Remembering George and Barbara Bush

Having a hankering for oysters in Maine

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It was the second night of a getaway weekend for me and my wife, Christine, as we celebrated our 15th wedding anniversary at the Breakwater Inn and Spa in Kennebunkport, Maine, in September 2009.

Having dinner in the hotel’s Stripers Waterside restaurant we were eating our appetizers — our entrees were already ordered — when all of sudden there was an explosion of motion that spanned from the hostess to all of the wait staff.

Four Secret Service agents posted themselves strategically across the restaurant, and then two very recognizable people walked to a table in the back of the restaurant that Saturday night.

A coiffed head of white hair appeared and we saw former First Lady Barbara Bush and not to far behind there was former President George H.W. Bush.

As they walked, they waved hello and then someone asked why they were here instead of eating at home — Walkers Point — 1.4 miles down the road. “George just had a hankering for oysters,” Barbara responded looking at that person, but in a such a friendly manner that it seemed as if everyone in the restaurant was included in the interaction.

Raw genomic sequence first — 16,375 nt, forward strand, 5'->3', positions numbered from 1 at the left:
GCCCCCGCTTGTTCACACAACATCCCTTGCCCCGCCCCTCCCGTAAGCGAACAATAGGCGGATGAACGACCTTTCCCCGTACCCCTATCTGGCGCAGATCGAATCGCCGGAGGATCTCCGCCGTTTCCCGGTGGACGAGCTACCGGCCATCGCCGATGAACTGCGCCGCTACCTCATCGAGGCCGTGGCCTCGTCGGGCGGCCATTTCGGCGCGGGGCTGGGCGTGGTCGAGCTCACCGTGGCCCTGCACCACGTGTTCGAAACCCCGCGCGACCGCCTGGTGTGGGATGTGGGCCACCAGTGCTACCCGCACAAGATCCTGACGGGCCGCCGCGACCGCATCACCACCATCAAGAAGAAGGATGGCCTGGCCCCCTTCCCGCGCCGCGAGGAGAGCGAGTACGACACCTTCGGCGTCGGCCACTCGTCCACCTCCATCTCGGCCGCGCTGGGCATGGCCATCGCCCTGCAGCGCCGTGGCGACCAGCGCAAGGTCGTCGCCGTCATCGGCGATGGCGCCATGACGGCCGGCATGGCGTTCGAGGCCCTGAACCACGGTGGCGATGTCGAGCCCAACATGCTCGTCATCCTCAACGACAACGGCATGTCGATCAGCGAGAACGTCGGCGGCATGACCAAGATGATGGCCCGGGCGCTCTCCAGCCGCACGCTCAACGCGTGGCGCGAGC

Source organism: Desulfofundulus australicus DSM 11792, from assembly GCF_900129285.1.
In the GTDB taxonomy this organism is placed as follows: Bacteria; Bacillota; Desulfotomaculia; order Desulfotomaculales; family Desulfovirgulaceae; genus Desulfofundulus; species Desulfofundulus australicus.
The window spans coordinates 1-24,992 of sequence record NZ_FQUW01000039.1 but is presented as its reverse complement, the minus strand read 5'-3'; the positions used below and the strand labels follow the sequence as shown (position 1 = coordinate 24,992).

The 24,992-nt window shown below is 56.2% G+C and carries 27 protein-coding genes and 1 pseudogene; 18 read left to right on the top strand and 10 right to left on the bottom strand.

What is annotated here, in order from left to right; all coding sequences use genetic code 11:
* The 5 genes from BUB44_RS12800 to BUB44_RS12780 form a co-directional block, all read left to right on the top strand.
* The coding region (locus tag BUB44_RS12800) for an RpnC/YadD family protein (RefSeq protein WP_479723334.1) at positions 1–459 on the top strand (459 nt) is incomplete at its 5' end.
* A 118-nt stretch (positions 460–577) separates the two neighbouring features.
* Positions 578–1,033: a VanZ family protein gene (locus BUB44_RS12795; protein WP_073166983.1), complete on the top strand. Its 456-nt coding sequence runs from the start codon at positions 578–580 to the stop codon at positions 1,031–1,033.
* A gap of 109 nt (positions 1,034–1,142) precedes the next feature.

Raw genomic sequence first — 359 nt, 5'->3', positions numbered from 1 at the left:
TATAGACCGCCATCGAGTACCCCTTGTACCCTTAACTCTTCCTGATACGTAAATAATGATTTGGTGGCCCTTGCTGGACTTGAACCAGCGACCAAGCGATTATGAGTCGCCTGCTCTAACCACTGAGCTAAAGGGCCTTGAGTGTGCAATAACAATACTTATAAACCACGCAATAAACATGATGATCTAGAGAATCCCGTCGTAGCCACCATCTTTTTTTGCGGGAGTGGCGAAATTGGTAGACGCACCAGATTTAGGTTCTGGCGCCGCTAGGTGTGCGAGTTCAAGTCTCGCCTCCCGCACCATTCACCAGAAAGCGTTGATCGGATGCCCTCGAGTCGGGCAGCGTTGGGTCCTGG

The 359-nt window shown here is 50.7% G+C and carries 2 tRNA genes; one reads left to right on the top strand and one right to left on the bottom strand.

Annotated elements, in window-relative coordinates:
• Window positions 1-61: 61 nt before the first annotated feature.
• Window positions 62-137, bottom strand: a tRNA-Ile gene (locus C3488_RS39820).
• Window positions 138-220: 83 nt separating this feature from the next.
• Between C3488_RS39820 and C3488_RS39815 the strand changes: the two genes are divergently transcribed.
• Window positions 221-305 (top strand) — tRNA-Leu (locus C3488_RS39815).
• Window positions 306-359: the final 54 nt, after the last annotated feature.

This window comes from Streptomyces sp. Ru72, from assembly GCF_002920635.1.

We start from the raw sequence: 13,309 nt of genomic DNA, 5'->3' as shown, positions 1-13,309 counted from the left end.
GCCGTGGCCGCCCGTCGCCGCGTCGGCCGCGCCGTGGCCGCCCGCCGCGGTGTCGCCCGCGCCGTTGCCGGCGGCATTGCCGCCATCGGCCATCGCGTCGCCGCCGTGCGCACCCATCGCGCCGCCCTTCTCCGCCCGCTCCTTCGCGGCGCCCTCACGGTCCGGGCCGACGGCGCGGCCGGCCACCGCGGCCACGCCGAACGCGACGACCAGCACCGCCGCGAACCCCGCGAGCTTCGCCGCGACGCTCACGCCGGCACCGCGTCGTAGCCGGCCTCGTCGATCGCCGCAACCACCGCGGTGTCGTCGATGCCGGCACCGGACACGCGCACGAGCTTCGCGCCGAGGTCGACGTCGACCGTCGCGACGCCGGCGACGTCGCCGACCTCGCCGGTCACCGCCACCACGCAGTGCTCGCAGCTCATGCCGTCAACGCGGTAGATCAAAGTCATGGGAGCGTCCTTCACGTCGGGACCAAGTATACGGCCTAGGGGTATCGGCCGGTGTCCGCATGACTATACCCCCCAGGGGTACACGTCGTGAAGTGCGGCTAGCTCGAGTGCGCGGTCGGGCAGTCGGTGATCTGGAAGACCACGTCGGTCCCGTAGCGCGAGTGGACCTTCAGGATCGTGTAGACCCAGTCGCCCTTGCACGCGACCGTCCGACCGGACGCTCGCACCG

After the Bushes were seated and the Secret Service agents folded into the background, the restaurant’s routine returned to normal.

Our waiter apologized for the longer than expected wait for the entrees. He explained that is the protocol when the former First Couple came into the restaurant. The reward for all diners who dealt with the commotion was a free drink.

As I say about sports teams I do not root for, I’m not a fan, but I do follow politics and respected George’s service to the country and could at least agree to disagree with his policies as it seemed he cared about how the country was governed and not just himself.

With both Barbara (April 18) and now George, on Nov. 30, gone, I raise a glass to toast two people, who I respected despite the differences in our worldviews, and provided my wife and I a glimpse into how people with class behave in the public eye.